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Characterization of Organic and Inorganic Optoelectronic Semiconductor Devices Using Advanced Spectroscopic Methods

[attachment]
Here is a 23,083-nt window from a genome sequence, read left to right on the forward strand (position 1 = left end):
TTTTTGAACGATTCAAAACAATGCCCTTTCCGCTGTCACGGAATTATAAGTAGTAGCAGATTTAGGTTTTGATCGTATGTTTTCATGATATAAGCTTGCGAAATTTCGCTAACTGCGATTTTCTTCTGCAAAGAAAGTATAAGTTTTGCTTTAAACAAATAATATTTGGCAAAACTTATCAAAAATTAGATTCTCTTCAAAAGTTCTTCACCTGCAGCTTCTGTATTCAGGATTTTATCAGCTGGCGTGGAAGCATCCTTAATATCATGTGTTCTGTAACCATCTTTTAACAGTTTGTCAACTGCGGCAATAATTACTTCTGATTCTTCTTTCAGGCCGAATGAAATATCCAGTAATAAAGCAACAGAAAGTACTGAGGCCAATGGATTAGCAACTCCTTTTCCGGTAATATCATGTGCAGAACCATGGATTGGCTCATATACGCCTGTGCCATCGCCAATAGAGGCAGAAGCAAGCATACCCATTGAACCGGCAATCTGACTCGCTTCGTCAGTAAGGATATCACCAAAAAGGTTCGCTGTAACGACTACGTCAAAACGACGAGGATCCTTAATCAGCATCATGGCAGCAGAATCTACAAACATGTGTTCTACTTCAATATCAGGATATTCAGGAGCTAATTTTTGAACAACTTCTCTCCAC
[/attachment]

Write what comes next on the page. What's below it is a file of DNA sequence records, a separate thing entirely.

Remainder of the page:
In this thesis, advanced spectroscopy methods are discussed and applied to gain understanding of the physical properties of organic conjugated molecules, II-VI thin film semiconductors, and vertical cavity surface emitting lasers (VCSEL). Experiments include single photon and two-photon excitation with lasers, with subsequent measurements of the absorption and photoluminescence, as well as photocurrent measurements using tungsten and xenon lamps, measuring the direct current and the alternating current of the devices. The materials are investigated in dissolved form (conjugated polymers), thin films (polymers, II-VI semiconductors), and complex layer structures (hybrid device, VCSEL). The experiments are analyzed and interpreted by newly developed or applied theories for two-photon saturation processes in semiconductors, bandgap shrinkage due to optically induced electron hole pairs, and the principle of detailed balance to describe the photoluminescence in thin film cadmium sulfide.